Taking Flight with Boston’s Millennial Birders
How a younger breed of birdwatchers is giving the timeless hobby an urban makeover. By Jenny Rollins.
It’s a damp, gray morning in Cambridge’s Mount Auburn cemetery, and 34-year-old Evan Crockett is standing still among the tombstones. Every few minutes, he peers toward the treetops through a set of binoculars. He listens attentively for chirps and squawks, inspects white streaks of poop on the trunks of trees, and keeps his eyes toward the sky.
Birdwatching has long been the type of low-impact activity that appeals to retired senior citizens with nothing but free time. But Crockett is among a younger breed of birders who are giving the popular pastime a millennial makeover. They carve out time in their jammed schedules to venture away from the office and into nature. Rather than using printed reference tomes to confirm their sightings, they tap open a smartphone app and then post stunning images from the field on Instagram. And they don’t passively wait for the birds to arrive in their backyard; they head out in search of specific species as if they’re on a feather-filled treasure hunt.
With spring arriving, they’ll soon be fanning out across the city, and the country. The hobby has in fact become so popular among urban 20- and 30-somethings that Conde Nast Traveler called birding one of the biggest (and most unlikely) international trends of last year.
Boston, with its young, affluent, and highly educated workforce, appears ripe for millennial birders. Often, they are overworked and looking for a way to reconnect with wilderness. “It’s kind of a nostalgia thing,” says Crockett, who first began spotting birds with his father. “But it’s also a good way to get out into nature and just experience the outside world when you have a crazy schedule.”
For day trips, Crockett and friends head to places like Mount Auburn Cemetery, the Blue Hills, Cape Cod, and Plum Island. Thanks to Boston’s growing population of raptors, including red-tail hawks and peregrine falcons (the fastest animal in the world), they don’t even have to leave city limits to glimpse a predator in action.
And unlike SCUBA diving or mountaineering, birding can be done just about anywhere with little to no special equipment. As such, some of Boston’s young birders have glimpsed rare species while halfway around the world on unrelated business. Take Isaiah Tharan, a senior at Boston University. While recently studying abroad in Tanzania, Tharan was waiting at an airport near Ngorongoro Crater when he looked across a swampy expanse and saw a shoebill—a prehistoric-looking creature that Audubon once dubbed “the most terrifying bird in the world” and which Twitter has recently been enjoying.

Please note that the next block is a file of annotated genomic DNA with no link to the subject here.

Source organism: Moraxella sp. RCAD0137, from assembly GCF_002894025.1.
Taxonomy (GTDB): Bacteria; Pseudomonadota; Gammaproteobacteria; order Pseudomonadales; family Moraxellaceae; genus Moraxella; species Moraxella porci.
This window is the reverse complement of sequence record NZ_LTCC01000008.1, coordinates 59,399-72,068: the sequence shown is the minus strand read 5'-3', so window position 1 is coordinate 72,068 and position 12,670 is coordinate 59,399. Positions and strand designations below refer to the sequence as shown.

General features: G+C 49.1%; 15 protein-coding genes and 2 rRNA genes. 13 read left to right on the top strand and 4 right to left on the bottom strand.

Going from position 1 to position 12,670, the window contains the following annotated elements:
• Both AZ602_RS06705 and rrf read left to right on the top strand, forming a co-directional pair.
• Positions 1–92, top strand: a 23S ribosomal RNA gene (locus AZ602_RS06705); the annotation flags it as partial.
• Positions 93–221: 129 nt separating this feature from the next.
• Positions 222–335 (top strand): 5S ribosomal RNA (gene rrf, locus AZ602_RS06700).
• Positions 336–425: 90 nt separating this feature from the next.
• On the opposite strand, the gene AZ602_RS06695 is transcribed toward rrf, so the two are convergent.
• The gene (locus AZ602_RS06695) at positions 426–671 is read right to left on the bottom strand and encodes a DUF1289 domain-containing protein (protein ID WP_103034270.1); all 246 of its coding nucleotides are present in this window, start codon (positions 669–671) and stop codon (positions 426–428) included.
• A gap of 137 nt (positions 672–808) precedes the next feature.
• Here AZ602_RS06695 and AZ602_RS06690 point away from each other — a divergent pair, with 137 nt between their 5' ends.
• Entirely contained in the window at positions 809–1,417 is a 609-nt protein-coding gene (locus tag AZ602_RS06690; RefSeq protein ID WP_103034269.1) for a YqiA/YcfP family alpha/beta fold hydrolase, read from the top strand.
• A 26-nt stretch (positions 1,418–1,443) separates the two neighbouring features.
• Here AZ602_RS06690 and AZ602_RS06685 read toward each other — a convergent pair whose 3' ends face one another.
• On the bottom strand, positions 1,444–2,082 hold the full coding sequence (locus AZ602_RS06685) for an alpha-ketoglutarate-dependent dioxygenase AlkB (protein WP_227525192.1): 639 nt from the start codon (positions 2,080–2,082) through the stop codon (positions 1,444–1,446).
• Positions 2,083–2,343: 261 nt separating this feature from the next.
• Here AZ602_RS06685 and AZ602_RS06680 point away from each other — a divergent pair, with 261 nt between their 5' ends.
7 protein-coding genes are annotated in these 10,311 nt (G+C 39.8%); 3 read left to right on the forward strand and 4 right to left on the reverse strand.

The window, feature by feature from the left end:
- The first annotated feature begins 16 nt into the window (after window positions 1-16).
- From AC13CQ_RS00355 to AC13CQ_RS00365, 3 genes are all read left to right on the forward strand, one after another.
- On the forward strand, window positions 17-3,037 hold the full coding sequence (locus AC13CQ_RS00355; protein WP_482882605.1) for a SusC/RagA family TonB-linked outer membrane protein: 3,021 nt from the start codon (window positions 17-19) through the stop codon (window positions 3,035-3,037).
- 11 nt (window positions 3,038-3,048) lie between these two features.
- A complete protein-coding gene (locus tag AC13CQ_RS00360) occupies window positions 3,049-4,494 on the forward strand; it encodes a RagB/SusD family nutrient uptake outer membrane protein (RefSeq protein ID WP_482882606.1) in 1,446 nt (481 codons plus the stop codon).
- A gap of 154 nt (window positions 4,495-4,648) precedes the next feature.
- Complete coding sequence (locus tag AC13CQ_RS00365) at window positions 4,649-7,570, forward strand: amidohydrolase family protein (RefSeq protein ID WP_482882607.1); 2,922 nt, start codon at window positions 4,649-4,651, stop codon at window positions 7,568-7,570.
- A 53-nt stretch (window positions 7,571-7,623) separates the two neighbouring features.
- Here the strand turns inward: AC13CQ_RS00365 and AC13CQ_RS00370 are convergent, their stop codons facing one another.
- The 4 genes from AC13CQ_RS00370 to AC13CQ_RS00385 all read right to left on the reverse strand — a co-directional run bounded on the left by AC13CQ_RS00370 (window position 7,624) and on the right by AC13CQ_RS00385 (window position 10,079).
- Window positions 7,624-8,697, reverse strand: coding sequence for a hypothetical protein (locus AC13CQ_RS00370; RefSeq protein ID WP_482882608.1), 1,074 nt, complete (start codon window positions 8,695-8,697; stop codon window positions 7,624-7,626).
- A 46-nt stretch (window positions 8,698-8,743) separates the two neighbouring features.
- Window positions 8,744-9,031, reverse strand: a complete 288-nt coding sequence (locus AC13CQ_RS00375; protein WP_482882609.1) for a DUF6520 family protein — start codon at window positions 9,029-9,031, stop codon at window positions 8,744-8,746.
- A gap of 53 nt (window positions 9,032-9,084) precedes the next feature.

Tharan couldn’t believe his eyes. “I was definitely freaking out in my mind,” he says, “but birds are skittish,” and so he contained his excitement and stayed still and silent, soaking in the moment. Then the beast lifted its gigantic beak, stretched out its seven-foot wingspan, and took to the sky.
Others derive a totally different sense of satisfaction from venturing out in search of birds. Lauren Höbler, a 27-year-old musician who works at the New England Conservatory, grew up in the Hudson Valley, where she would wake up early just to listen to birdsongs from the gardens outside her window. “It was like a symphony,” she says. As a young girl, she sat at her piano trying to recreate the bird calls. Years later, while studying theology in college, she began creating bird-inspired sculptures, poems, photography—and ultimately recorded a collection of sonnets dedicated to nature. Now she and her wife often spend their weekends on day-long hikes throughout the region in search of birds.
As for birding’s growing appeal among a younger generation, Höbler isn’t surprised. “Being young in a city, it’s really hard to find community,” she says. “For us, birding has been that community.”
Back at Mount Auburn Cemetery, Crockett calls it a day after four hours. Before leaving, he takes out a small notebook and writes down bird species he spotted. There’s the downy woodpecker, blue jays, a white-breasted nuthatch, a junco, the black-capped chickadee—Massachusetts’ beloved state bird—and an adorable little creature called a tufted titmouse.
“Overall,” Crockett says, “it was a good day.”